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Street mural in Valparaiso, Chile

“The Silence” (1963) – Ingmar Bergman, part of Northern Exposures: Social Change and Sexuality in Swedish Cinema at The Lincoln Film Center, New York City

If you’ve always been desperate to know how Ingmar Bergman would explore the theme of “silence,” you’ve really come to the right place.  “The Silence” refuses to let its title down.  You’re treated to a whole thesaurus’s worth of “silences”: miscommunication, lost in translation, passive aggression, isolation, omission, repression and desolation.  It’s a literal uproar of “silence.”

The plot of the film is simple enough:  Two sisters, the cerebral Ester (Ingrid Thulin) and the sensual Anna (Gunnel Lindblom) must stop with Anna’s young son Johan (Jorgen Lindstrom) in a fictitious foreign country, where they stay in a very strange hotel.

Bergman’s films are often interpreted by their explorations of themes, which not only sounds incredibly irritating, but can be rendered meritless by subjectivity.  For example, Woody Allen claims that “The Silence” opens up when you realize that the two women represent different aspects of the same person.  Of course Woody Allen would think that. He LOVES that theme. See, e.g., the relentlessly annoying “Vicki Christina Barcelona” (2008).  If anything, the (frankly) superficial differences between the two sisters is one aspect of the film that quickly becomes uninteresting.

Woody Allen’s opinions aside, “The Silence” is not as pretentious or impenetrable as one might expect.  Bare bones as the plot might be, it is not an unfamiliar one.  It is a classic set-up of the horror genre.  Compare the elements in “The Silence” to those in the Stanley Kubrick film “The Shining” (1980):  Two adults trapped in a large, almost empty hotel.  A creepy little boy.  A creepy old attendant.  Wide corridors decorated in faded luxury.  A room full of jubilant, performing dwarves. Okay, that part is different.  But still, the point is, you watch both films thinking:  Something terrible will happen here.

So horror films are set up, and while watching them, you know better than to become emotionally attached to any of the characters, because all signs point to the fact that terrible things will happen to them. You distance yourself.  You come to the sometimes disconcerting realization that, in a way, you are watching the film for the purpose of seeing the characters abused, and it can even be dissatisfying if they are not.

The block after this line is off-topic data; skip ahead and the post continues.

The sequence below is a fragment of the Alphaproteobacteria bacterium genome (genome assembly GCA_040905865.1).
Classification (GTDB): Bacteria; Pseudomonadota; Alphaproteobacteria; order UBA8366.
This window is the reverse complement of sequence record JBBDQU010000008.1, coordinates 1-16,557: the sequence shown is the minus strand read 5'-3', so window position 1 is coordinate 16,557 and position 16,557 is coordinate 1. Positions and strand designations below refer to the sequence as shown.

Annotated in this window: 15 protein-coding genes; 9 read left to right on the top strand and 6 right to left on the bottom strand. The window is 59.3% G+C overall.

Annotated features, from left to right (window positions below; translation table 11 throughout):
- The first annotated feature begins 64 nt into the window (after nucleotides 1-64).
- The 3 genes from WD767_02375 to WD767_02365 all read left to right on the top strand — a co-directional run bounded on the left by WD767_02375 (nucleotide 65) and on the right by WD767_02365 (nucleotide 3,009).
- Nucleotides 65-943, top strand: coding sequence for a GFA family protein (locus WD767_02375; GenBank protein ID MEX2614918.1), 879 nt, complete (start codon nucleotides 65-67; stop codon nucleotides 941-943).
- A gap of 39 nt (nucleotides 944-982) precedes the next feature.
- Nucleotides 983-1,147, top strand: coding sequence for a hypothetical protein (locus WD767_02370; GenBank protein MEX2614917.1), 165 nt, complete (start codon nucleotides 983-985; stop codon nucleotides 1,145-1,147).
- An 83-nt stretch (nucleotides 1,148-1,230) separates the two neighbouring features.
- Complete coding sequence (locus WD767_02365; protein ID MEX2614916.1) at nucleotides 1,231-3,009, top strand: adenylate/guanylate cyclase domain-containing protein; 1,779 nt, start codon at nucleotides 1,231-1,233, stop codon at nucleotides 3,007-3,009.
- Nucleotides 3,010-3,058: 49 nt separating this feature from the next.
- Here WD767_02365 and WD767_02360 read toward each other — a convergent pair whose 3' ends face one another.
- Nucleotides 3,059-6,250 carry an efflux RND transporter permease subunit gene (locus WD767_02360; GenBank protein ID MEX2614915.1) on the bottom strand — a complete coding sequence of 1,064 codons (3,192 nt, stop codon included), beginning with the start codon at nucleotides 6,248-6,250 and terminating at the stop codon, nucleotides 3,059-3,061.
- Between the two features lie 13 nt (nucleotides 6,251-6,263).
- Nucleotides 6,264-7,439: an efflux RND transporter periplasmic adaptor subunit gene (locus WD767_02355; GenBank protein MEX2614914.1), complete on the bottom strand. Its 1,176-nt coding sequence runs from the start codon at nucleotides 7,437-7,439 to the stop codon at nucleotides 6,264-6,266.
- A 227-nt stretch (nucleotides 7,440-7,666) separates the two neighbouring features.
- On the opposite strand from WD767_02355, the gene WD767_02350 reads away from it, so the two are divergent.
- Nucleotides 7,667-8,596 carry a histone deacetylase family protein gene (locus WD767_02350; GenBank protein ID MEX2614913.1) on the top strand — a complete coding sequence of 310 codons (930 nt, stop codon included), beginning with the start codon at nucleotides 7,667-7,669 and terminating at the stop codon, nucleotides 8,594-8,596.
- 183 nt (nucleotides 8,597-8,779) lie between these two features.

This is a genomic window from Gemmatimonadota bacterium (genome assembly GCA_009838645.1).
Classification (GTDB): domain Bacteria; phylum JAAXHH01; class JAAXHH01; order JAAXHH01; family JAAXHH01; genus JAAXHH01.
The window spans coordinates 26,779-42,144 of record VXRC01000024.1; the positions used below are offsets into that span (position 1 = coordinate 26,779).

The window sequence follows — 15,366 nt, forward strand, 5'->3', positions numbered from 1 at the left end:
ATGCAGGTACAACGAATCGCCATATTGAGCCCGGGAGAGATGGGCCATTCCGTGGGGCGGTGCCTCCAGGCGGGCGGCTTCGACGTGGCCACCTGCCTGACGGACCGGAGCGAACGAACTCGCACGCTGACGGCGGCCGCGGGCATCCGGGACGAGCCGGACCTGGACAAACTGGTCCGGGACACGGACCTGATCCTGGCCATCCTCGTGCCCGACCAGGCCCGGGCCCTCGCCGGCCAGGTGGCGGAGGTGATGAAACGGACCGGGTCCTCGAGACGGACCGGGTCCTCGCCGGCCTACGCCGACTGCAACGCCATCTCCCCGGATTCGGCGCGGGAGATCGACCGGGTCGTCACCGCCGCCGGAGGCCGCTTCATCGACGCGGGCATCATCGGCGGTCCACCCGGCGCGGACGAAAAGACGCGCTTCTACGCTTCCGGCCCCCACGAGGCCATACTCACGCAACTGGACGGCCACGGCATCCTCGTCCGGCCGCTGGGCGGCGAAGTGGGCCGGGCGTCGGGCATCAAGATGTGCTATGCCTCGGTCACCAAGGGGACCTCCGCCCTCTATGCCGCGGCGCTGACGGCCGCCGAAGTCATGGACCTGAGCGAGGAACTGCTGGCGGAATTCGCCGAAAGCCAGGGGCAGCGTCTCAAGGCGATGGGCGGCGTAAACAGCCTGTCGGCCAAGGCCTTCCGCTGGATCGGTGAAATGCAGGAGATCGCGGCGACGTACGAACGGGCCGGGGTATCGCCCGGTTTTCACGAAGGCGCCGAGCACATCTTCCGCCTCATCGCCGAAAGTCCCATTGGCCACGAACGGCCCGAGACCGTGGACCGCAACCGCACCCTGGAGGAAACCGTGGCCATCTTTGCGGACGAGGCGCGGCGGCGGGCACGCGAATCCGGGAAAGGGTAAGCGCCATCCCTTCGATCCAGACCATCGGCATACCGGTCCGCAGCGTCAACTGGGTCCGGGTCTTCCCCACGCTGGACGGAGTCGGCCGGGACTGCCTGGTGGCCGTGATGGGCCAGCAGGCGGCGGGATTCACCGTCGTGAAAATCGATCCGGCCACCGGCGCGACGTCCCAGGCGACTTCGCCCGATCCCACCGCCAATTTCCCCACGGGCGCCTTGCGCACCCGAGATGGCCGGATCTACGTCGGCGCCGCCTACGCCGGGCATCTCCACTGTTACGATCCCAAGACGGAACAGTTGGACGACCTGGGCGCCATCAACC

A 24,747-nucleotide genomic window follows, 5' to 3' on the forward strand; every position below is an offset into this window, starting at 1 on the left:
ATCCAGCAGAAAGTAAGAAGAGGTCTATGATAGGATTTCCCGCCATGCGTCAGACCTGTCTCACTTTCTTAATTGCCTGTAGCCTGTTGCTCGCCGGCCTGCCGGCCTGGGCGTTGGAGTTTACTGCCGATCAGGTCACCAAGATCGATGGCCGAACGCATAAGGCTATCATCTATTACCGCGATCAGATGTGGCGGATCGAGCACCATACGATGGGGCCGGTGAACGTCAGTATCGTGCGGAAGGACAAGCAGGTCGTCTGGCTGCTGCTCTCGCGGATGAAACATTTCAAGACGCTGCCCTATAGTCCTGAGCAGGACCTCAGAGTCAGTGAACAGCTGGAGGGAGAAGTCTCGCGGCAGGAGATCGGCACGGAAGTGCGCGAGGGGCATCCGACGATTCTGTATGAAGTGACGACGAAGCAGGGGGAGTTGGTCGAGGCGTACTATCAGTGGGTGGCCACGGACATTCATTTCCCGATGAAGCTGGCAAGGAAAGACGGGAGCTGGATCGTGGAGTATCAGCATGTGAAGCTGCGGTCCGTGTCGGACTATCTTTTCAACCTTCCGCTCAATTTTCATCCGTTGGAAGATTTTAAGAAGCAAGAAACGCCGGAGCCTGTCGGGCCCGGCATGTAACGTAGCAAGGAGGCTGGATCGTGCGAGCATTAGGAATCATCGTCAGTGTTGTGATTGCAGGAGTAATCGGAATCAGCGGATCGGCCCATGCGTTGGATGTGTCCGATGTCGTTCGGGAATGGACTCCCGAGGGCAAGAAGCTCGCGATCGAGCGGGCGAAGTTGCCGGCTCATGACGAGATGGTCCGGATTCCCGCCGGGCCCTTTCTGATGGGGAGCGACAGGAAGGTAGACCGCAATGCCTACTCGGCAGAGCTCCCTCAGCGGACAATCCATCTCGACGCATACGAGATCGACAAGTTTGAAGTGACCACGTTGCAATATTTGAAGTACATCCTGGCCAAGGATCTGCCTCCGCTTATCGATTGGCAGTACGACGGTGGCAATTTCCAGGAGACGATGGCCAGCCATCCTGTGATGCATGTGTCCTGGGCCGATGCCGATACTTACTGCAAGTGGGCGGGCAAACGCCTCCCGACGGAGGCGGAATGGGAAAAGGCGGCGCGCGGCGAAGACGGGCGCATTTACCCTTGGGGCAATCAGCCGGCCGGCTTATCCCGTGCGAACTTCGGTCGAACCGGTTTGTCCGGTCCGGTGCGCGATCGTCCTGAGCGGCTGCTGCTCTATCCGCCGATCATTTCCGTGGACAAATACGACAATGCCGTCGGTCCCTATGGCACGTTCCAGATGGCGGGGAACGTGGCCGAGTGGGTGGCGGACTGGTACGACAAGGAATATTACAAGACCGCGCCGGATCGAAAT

“The Silence” is a masterfully executed horror film in every aspect of its construction:  the cinematography, the sound, the pacing, the mise-en-scene.  Only the horror in “The Silence” is of a different nature.  Let’s call this genre the “sexual horror film.”  This isn’t for horror films with explicit sex, or erotic films with scenes of horror.  Rather, just as the tension and unease in horror films comes from waiting for – or watching – the violent content, in sexual horror films, the unease comes from waiting for – or watching – the sexual content.

Like its sister-genre, the sexual horror genre contains wide disparities in both quality and graphic content.  See (and by that I mean avoid), e.g., “Spanking the Monkey” (1994) and “The Living and The Dead” (2006).  One of the better such films is “Eyes Wide Shut,” (1999) another Kubrick film.  I was inexplicably reminded of it while watching the opening credits of “The Silence,” until I recalled seeing a trailer for “Eyes Wide Shut” that ended with that exact same ticking clock noise.  (This is not to imply that “Eyes Wide Shut” is derivative. At the very least, it stakes its own claim by eschewing the Oedipal theme, which is like the bread-and-butter of the sexual horror genre – its answer to the “Marauding High Schoolers Stalked By Psychopath,” if you will.)

So adept is Bergman in his construction of a sexual horror film, and so pervasive is our sense of discomfort while watching “The Silence,” that only afterwards does it occur that we might not have witnessed any horror at all – and furthermore – that there may not have been any actual threat of horror.  As closely as the sexual relationships approach the realm of the disturbing, they never explicitly cross the line. The elements of the abnormal are all there, but they are ultimately ambiguous.

For example, an old man grabs a young boy in an empty hallway, and later tempts him with candy as he drinks from a flask.  But then he doesn’t even seem to notice when the boy leaves.  A woman intently watches a young couple make love in a dark theater, but then becomes afraid and bolts.  A child listens outside a door as his mother makes love to a strange man, but after a few seconds, just walks away.  A group of dwarves dress a small boy in drag, but then they just jump on the bed and sing songs.  One sister asks another to recount her sexual experiences, and becomes both hurt and aroused. But is she jealous of her sister’s lovers, or just of her sister’s wanton lifestyle?

Chuck Palahniuk wrote, “What you don’t understand, you can make mean anything.” And this is the real achievement of Bergman’s use of minimalism, his sparse and ambiguous dialogue, the various themes of silence:  the misunderstandings are not just between the characters, but between the audience and the film itself.


2 responses

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